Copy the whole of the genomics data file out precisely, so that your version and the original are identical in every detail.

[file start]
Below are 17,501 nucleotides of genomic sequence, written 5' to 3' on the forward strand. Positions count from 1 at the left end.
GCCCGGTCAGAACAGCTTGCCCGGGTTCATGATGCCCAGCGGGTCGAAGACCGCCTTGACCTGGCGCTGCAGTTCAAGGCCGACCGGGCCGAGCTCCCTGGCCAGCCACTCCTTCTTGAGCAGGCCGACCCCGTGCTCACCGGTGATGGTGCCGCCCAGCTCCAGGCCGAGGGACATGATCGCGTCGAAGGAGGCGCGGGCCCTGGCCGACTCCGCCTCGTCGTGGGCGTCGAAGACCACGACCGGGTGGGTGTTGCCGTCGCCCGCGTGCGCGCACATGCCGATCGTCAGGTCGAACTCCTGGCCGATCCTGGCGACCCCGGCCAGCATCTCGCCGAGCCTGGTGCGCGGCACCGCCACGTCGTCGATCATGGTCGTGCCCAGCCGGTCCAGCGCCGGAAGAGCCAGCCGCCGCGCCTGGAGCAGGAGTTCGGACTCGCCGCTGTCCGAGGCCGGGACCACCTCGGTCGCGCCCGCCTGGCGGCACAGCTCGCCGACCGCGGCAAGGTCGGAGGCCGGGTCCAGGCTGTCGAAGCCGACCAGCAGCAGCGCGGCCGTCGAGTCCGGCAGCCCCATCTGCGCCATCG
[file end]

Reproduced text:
Below are 17,501 nucleotides of genomic sequence, written 5' to 3' on the forward strand. Positions count from 1 at the left end.
GCCCGGTCAGAACAGCTTGCCCGGGTTCATGATGCCCAGCGGGTCGAAGACCGCCTTGACCTGGCGCTGCAGTTCAAGGCCGACCGGGCCGAGCTCCCTGGCCAGCCACTCCTTCTTGAGCAGGCCGACCCCGTGCTCACCGGTGATGGTGCCGCCCAGCTCCAGGCCGAGGGACATGATCGCGTCGAAGGAGGCGCGGGCCCTGGCCGACTCCGCCTCGTCGTGGGCGTCGAAGACCACGACCGGGTGGGTGTTGCCGTCGCCCGCGTGCGCGCACATGCCGATCGTCAGGTCGAACTCCTGGCCGATCCTGGCGACCCCGGCCAGCATCTCGCCGAGCCTGGTGCGCGGCACCGCCACGTCGTCGATCATGGTCGTGCCCAGCCGGTCCAGCGCCGGAAGAGCCAGCCGCCGCGCCTGGAGCAGGAGTTCGGACTCGCCGCTGTCCGAGGCCGGGACCACCTCGGTCGCGCCCGCCTGGCGGCACAGCTCGCCGACCGCGGCAAGGTCGGAGGCCGGGTCCAGGCTGTCGAAGCCGACCAGCAGCAGCGCGGCCGTCGAGTCCGGCAGCCCCATCTGCGCCATCG